Deafheaven, “Ordinary Corrupt Human Love”

Deafheaven
Ordinary Corrupt Human Love
ANTI-
8/10

When Deafheaven released Sunbather back in 2013, they quickly became the most popular black metal band for just about everyone who can’t stand black metal, and, consequently, the scourge of Satan for just about everyone who worships at the altar of Hellhammer. Rather than pairing his ungodly snarl with ceremonial chants, vocalist George Clarke wrote a series of elegies for the existence of six-figure incomes—“Dream House” a Manhattan real estate fantasy and “Sunbather” a recollection of a defeated drive through the impossibly wealthy neighborhoods of Southern California. In spite of black metal’s tradition of tackling enormous themes to match its colossal sound—death, spiritualism, carnage euphoria—Clarke’s cryptic lyrics repurposed from legendary drunk text conversations are entirely about feeling small.

Even when the band dialed down the experimentalism for 2015’s New Bermuda, the lyrical themes remained the same. Though the album implied a germination from acoustic guitars and poetry recitations by their French peers to trve atmospheric black metal, their latest, Ordinary Corrupt Human Love, is a hybrid of this stormy energy and a handful of genres explicitly outside the realm of metal. From the bar-band piano that nominates “You Without End” as the most Titus-Andronicus song of a year that definitely featured a +@ release, to the Explosions in the Sky–guitar coloring “Canary Yellow” a Texan shade of post-rock, to the mathy Tera Melos riffs fracturing “Glint,” OCHL is a plunderphonic expression of a convoluted, black-metal-sized subject: human love.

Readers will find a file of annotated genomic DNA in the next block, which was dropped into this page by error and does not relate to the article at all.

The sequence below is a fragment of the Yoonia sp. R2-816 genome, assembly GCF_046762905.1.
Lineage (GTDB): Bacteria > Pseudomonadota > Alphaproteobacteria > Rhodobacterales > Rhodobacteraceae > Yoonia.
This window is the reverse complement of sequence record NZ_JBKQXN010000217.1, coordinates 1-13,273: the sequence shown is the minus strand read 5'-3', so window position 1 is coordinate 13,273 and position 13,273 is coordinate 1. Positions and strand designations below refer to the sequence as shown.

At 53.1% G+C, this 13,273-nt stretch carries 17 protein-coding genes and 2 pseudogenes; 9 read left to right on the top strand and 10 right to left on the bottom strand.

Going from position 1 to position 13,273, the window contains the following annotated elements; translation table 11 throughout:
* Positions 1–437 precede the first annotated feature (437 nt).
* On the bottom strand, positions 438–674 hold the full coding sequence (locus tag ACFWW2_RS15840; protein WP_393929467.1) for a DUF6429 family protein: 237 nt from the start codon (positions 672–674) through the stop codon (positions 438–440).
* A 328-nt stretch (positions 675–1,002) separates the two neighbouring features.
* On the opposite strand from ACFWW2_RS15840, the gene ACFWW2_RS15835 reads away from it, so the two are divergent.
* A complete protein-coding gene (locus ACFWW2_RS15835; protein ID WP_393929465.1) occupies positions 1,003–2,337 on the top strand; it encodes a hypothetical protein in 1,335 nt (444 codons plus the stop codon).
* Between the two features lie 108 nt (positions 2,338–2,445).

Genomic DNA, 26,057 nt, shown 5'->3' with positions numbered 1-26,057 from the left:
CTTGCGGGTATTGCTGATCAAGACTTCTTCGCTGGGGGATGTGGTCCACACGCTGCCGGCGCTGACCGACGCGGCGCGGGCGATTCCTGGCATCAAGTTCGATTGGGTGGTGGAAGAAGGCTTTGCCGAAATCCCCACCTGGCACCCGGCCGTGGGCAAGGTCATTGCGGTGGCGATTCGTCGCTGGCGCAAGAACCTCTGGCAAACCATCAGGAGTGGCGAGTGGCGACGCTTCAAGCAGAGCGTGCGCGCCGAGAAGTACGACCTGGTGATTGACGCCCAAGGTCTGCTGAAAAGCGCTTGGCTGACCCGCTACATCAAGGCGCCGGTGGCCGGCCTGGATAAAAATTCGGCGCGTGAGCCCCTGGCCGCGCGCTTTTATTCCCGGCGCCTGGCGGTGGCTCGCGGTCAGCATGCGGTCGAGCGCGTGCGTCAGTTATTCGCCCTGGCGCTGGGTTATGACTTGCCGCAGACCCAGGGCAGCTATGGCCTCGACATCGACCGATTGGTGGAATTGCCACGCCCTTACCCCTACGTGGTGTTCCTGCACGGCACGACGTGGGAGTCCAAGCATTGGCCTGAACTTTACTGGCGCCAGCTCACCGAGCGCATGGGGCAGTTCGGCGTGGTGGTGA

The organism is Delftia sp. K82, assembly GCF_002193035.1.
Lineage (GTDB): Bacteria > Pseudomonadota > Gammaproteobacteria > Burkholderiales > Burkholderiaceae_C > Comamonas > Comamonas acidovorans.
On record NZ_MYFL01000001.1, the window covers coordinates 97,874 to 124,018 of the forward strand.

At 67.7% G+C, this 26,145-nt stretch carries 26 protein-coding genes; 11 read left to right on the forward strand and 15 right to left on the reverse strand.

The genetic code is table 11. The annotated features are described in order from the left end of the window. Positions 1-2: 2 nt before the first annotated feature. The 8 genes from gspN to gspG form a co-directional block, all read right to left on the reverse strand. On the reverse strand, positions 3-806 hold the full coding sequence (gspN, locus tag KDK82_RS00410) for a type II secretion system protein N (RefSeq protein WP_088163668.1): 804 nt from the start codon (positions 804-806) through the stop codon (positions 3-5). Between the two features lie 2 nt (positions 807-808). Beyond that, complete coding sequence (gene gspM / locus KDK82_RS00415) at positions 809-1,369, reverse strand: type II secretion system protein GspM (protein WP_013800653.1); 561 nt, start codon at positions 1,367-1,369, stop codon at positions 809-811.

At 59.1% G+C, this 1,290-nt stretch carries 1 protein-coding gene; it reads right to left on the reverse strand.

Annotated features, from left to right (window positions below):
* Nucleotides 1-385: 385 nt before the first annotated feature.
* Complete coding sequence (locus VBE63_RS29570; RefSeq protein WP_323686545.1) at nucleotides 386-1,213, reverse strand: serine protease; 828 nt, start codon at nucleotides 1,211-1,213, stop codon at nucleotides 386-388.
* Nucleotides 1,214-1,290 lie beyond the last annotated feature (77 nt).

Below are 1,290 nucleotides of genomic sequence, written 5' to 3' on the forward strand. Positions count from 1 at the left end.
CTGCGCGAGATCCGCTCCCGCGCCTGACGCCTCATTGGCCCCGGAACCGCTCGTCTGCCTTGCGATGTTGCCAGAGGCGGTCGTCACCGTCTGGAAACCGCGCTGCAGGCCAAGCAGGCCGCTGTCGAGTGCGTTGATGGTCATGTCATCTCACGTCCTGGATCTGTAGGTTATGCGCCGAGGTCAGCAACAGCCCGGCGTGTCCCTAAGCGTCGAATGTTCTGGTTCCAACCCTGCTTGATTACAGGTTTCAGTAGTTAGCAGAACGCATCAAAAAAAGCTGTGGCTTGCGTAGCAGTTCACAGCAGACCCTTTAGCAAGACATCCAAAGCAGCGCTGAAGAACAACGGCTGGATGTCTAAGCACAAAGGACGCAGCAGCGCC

Though genre convention shines through in Kerry McCoy’s brutal power chords, Dan Tracy’s double kick drums, and Clarke’s gurgling black-metal accent, such touchstones are inextricable among the many sacrileges of Deafheaven’s shoegazed DNA. Most notably, “Canary Yellow”’s discernibly lyricked outro foreshadows the sung duet of “Night People,” which enlists fellow night person Chelsea Wolfe on the tribal four-minute anthem. Not only does OCHL feel more balanced than the band’s three previous releases—which each placed an enormous burden upon their few moments of passive instrumentation to maintain an even keel—it also feels entirely more transparent, thanks to bouts of audible confession such as “Canary Yellow” and the dreamy longing of “Near.”

Ever a band of extremes, the oxymoronically titled Ordinary Corrupt Human Love is bipolar to say the least, fluently expressing rage as a significant facet of beauty. Yet OCHL is what Fucked Up’s Chemistry of Common Life was to its abrasive hardcore scene ten years ago: an examination of the miracles of everyday existence filled with conjectures on the language of flowers and the influence of love. Surrealist images of “climbing light vines to heaven” complement the band’s how-did-we-get-here? moments of calm within a twelve-minute cut of pounding guitars, turning the iconic Sunbather dialogue on its head: “I’m living / Is it blissful? / It’s a dream / I want to dream.” 

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